Land of the Blind – Yard Act (2022, Island Records)

In the end I play it safe and buy a book about school dinners being disgusting, and press play on the iPod.  I am met with the flickering organ synths, squealing guitars and twinkling falsetto vocals of possibly the finest band to ever be named after a Pokemon, Gengahr.

‘Bathed in Light’ has this dreamy quality to it, but it’s a dream with a slight edge, because underneath those little hazy organ synths is something harder waiting to pounch.  You get a hint at the songs snarling underbelly in the very first line that singer Felix Bushe utters, which is “the smog in your voice makes me vomit”.  It sounds like a lyric that should be snarled, but its more crooned that anything else, and then as the final minute of the song approaches, the guitars become completely soaked with effects which cut through the haze

‘Bathed in Light’ was the B Side to one of the bands early singles ‘Powder’, which is also rathe lovely

Powder – Gengahr (2014, Transgressive Records)

The Best Stuff I Have Heard This Year #3

Poerty and rock music, do they mix? Well the evidence is not convincing. Some chumps out there will tell you that Lord Byron was the first person to combine poetry with the rockstar lifestyle. They would of course be wrong, Byron was a syphilis addled drug addict whose behaviour these days would perhaps be considered boorish or possibly linked to the Bullingdon Club.

Fast forward about 150 years (I have no idea when Byron died) and a band called Trampolene were for about ten minutes considered to be the future of rock because their singer recited poetry (that he had written) to the backdrop of riotously scratchy post punk. They were ok at best.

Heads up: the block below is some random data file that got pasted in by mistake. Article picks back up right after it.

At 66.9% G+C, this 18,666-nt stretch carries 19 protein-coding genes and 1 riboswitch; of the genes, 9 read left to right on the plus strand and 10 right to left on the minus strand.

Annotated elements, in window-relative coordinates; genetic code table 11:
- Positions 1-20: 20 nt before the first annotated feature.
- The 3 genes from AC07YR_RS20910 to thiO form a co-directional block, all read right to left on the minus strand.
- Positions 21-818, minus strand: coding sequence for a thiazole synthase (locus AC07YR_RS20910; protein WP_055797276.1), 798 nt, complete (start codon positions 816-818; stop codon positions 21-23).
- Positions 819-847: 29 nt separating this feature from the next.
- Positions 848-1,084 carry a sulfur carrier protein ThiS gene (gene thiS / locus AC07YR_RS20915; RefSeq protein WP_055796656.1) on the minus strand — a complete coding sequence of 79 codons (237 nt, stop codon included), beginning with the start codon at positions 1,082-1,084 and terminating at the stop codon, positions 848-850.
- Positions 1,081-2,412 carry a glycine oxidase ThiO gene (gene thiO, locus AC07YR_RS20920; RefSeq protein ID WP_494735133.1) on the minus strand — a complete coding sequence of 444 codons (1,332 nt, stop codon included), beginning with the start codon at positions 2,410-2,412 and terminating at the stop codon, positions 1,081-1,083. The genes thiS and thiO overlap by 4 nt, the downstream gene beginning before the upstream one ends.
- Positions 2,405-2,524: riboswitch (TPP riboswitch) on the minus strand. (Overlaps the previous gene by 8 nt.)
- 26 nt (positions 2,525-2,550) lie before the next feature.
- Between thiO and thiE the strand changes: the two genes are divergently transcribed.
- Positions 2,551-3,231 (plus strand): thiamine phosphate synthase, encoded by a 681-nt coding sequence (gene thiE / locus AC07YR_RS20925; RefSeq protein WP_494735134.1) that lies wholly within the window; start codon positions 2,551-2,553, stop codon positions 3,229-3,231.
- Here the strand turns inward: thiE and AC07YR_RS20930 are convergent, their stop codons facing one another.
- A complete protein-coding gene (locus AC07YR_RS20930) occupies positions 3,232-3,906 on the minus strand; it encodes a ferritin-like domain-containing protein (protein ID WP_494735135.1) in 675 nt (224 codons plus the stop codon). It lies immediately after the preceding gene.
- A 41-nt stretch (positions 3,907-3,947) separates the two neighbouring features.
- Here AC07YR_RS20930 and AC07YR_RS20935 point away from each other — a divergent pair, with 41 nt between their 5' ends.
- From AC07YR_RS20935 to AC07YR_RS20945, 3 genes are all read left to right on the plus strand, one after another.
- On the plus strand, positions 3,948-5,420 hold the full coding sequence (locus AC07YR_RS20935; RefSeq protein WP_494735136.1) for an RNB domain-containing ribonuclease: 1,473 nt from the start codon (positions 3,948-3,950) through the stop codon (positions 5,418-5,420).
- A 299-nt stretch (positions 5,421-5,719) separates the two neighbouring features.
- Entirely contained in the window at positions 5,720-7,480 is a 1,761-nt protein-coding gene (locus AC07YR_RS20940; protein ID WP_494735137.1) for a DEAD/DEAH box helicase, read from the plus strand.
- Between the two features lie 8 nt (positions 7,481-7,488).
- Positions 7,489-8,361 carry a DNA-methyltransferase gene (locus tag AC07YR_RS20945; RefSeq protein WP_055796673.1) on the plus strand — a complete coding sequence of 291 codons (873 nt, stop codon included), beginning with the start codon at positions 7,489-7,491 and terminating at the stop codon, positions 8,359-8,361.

In 2020, an actual poet, well more than a poet – the Poet Laureate, Simon Armitage formed a band, a kind of post rock band called LYR, and they were signed before they’d even played a gig. The reason, they are amazing. Armitage delivers his poems, in his glorious Northern voices, which a piano and slow moving electronica sweeps along behind it. Their single ‘Never Good With Horses’ is both sad and beautiful at the same time.

Never Good With Horses – LYR (2020, Single, Mercury KX Records)

Bands with singers who spoke rather than sang were rather fashionable this year, with a who raft of them coming out of the woodwork. Dry Cleaning were perhaps the most successful, with Florence Shaw acting as a narrator rather than a singer on most of their tracks and it is all types of wonderful.

Scratchcard Lanyard – Dry Cleaning (2021, 4AD Records, Taken from ‘New Long Leg)’

Another act who are talking at us rather than singing at us is Self Esteem who earlier in the year released the fantastic ‘I Do This All The Time’. Lyrics about moments of social awkwardness and humiliation are slowly narrated over downtempo beat before bursting into a chorus that encourages women to stand tall and proud.

I Do This All The Time – Self Esteem (2021, Fiction Records, Taken from ‘Prioritise Pleasure’)

And finally, if spoken word is going to be 2022’s ‘Big Thing’ then the year will surely belong to this lot, because they are absolutely vital.

The Overload – Yard Act (2021, Zen FC Records)

And todays Christmas song is not very Christmassy – at all

No Christmas, Whilst I’m Talking – The Walkmen